FREEZE-WARMING CAT BRAINS AT THE RATE 1 C/MIN AT THE ZONE FROM -90 C TO -196 C.

Using Rubinsky's equation (Cryobiology, v. 17, pp. 66-73 (1980)), the rate of freeze-warming at which cracking of the cat brains should not occur have been calculated like the calculation for a human brain (The Immortalist 1997, v. 28, No. 3/4, p. 50). {In the article in The Immortalist, all the radiuses (R) have to be in square. I had sent so, but, maybe, during a reformation of my e-mail message for the article "square" as 2 over R has been lost.}

An average weight of the cat brain was 21 g. The radius of the brain sphere was 1.71 cm. The rate, faster which strong cracking of the cat brain may be, is 27 C/min. The rate, slower which no cracking of the cat brain may be, is 2.7 C/min. We chose the rate 1 C/min at which cracking of the cat brain should not occur according to Rubinsky's equation. However, cracking occurred.

A numeration of experiment and photos was continued from the part 1 of the report.

13. Freezing a glycerolized cat skull (46.6 g).

For this experiment and the experiment 14, freeze-warming was carried out into the high cylindrical vacuum flask (see the experiment 2.2.1).

The cooling rates were 37.5 C/min from 0 C to -30 C (0 - 30), 27.3 C/min (30 - 80); 1.5-1.0 C/min (90 -196) for all the subsequent experiments for the thermocouple 1 (tc1) and 12.8 C/min (5 - 80); 1.0 C/min (90 - 196) for all the subsequent experiments for tc2. The warming rates were 1.5-1.0 C/min (196 - 80) for all the subsequent experiments, 11.3 (80 - 0) C/min for tc1 and 1.0 C/min (196 - 80) for all the subsequent experiments, 5.3 C/min (80 - 5) for tc2. The cat brain weighed 18 g.

The photos 11.1 - 11.3 show the brain of the cat skull after warming and fixation. There are no macrocracks on the upper surface of the brain (Ph. 11.1). The lower surface had a large crack on the left lower part of the brain and a small crack on the left upper part of the brain (Ph. 11.2). However the cracks were superficial and did not carry inside the brain as it is seen in the photo 11.3 (the left upper piece is the lower part). There were no macrocracks inside this brain (Ph. 11.3).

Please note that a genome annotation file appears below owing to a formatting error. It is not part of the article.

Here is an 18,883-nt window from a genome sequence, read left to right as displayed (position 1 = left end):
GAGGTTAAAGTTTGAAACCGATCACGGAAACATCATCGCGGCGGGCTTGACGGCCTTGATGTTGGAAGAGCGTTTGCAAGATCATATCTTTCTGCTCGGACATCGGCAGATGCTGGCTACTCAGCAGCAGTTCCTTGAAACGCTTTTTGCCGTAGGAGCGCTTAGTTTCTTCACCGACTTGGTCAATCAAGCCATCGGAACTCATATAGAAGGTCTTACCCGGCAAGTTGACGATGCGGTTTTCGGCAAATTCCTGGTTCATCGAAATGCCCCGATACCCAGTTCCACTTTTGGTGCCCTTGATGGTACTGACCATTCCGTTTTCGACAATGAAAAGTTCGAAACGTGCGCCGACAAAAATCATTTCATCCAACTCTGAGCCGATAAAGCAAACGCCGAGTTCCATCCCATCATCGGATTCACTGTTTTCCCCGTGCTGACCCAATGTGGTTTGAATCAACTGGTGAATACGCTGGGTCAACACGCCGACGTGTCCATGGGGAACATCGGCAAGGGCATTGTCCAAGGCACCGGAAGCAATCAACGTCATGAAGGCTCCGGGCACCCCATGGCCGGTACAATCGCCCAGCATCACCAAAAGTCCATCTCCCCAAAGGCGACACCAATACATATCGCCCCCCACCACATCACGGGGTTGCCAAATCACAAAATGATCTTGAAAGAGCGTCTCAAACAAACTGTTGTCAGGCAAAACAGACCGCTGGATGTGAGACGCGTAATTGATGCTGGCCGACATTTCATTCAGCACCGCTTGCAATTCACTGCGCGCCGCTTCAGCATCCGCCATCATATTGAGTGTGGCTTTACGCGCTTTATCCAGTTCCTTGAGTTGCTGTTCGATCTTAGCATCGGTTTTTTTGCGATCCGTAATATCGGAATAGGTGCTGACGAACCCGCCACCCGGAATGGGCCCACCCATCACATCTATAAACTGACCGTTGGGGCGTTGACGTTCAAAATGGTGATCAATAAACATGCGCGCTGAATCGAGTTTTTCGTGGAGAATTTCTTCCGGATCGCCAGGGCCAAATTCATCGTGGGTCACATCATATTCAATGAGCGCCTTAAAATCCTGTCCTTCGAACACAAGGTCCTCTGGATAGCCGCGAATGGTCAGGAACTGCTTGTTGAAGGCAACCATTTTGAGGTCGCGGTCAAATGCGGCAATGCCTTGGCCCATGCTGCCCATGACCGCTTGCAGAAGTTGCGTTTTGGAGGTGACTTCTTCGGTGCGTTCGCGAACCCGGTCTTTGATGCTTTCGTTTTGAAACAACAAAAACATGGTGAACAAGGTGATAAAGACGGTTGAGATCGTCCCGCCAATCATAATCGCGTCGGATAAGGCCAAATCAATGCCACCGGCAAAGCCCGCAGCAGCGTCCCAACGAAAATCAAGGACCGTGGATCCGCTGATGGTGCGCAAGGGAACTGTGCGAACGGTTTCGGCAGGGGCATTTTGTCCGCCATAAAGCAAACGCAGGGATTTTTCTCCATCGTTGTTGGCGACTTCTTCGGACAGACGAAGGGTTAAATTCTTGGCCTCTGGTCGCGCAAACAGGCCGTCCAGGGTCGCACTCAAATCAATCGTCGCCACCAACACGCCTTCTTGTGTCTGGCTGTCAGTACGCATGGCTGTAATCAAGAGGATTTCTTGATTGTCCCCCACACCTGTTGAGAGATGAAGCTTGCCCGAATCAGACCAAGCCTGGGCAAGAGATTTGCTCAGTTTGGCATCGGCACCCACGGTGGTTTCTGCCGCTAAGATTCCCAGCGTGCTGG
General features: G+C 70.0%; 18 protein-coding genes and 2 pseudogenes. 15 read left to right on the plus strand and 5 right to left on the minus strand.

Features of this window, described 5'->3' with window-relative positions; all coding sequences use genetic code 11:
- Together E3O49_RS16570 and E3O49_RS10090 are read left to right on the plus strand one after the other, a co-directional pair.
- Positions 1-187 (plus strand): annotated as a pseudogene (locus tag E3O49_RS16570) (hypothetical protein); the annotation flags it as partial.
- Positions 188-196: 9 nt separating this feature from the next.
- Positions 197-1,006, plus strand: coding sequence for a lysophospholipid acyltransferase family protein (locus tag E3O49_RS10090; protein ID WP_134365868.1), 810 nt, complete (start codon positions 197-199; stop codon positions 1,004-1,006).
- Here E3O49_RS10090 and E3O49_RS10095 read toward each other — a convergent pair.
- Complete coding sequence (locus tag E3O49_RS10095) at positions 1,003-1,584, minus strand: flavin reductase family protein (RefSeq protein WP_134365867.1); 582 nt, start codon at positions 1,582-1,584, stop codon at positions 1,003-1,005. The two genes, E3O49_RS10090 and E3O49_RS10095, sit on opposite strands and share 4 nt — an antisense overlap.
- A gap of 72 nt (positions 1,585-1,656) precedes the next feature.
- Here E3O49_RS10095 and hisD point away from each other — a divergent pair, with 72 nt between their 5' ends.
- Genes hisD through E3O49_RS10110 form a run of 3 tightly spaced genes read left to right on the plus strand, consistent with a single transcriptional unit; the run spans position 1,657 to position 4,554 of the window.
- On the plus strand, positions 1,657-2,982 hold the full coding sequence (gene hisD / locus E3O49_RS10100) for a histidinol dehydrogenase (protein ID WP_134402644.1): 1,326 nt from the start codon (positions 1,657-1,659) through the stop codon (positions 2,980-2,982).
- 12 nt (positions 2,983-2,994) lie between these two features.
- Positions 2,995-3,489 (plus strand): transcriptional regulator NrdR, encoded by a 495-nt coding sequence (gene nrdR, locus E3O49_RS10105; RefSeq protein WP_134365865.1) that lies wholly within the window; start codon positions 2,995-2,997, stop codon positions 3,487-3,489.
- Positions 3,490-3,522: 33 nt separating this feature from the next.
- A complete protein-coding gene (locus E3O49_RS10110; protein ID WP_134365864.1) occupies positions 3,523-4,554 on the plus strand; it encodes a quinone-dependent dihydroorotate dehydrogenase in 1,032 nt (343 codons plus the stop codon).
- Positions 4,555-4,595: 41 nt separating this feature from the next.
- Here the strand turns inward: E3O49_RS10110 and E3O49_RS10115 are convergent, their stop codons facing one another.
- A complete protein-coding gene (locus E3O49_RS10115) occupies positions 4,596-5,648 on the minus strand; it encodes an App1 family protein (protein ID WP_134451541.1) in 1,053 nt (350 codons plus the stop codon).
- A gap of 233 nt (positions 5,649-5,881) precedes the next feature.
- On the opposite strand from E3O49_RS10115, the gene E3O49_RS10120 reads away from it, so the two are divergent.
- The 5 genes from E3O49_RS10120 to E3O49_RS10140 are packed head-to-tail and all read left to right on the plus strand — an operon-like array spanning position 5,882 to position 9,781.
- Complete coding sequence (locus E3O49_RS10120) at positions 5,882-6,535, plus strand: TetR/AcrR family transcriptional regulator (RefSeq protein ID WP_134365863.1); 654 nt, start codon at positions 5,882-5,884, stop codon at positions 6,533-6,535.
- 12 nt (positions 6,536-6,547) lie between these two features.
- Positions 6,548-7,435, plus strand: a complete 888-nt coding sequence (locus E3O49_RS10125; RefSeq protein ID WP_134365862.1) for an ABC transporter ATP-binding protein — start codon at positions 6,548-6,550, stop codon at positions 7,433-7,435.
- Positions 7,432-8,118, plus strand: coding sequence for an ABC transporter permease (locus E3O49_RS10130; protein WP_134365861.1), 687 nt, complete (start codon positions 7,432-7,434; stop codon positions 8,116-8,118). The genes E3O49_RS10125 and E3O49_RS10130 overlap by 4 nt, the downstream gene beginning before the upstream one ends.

14. A duplication of experiment 13.

The glycerol perfusion of the cat head of this experiment was performed unsuccessfully. However this was cleared up after thawing the skull and the determination of glycerol concentrations in the brain tissue. The content of glycerol was two time lower than in the experiment 13. The cat skull weighed 53.5 g and its brain weighed 20.2 g. The cooling rates were 34.3 C/min (0 - 30), 25.2 C/min (30 - 80) for tc1 and 10.3 C/min (5 - 80) for tc2. The warming rates were 27.8 C/min (80 - 0) for tc1 and 10.0 C/min (80 - 5) for tc2.

The photos 12.1 - 12.3 show the fixed brain. The brain was well washed out from blood. The upper surface of the brain has no macrocracks and look well (Ph. 12.1). The lower surface had a small crack on the middle left part of the brain (Ph. 12.2). 6-8 macrocracks were found inside the brain (Ph. 12.3). Most likely, the greater number of the cracks resulted from the lower glycerol concentration. But also another cause may be. So, in time of moving dawn or up a container with a cat skull into the high cylindrical vacuum flask, joggles of the skull against the walls of the flask can initiate the macrocracks during freeze-warming at the zone from -90 C to -196 C. To verify the presumption, a new chamber for controlled freeze and warming was used. Cat heads or skulls were not moved in the chamber. The following three cat experiments 15-17 were performed using the freezing chamber.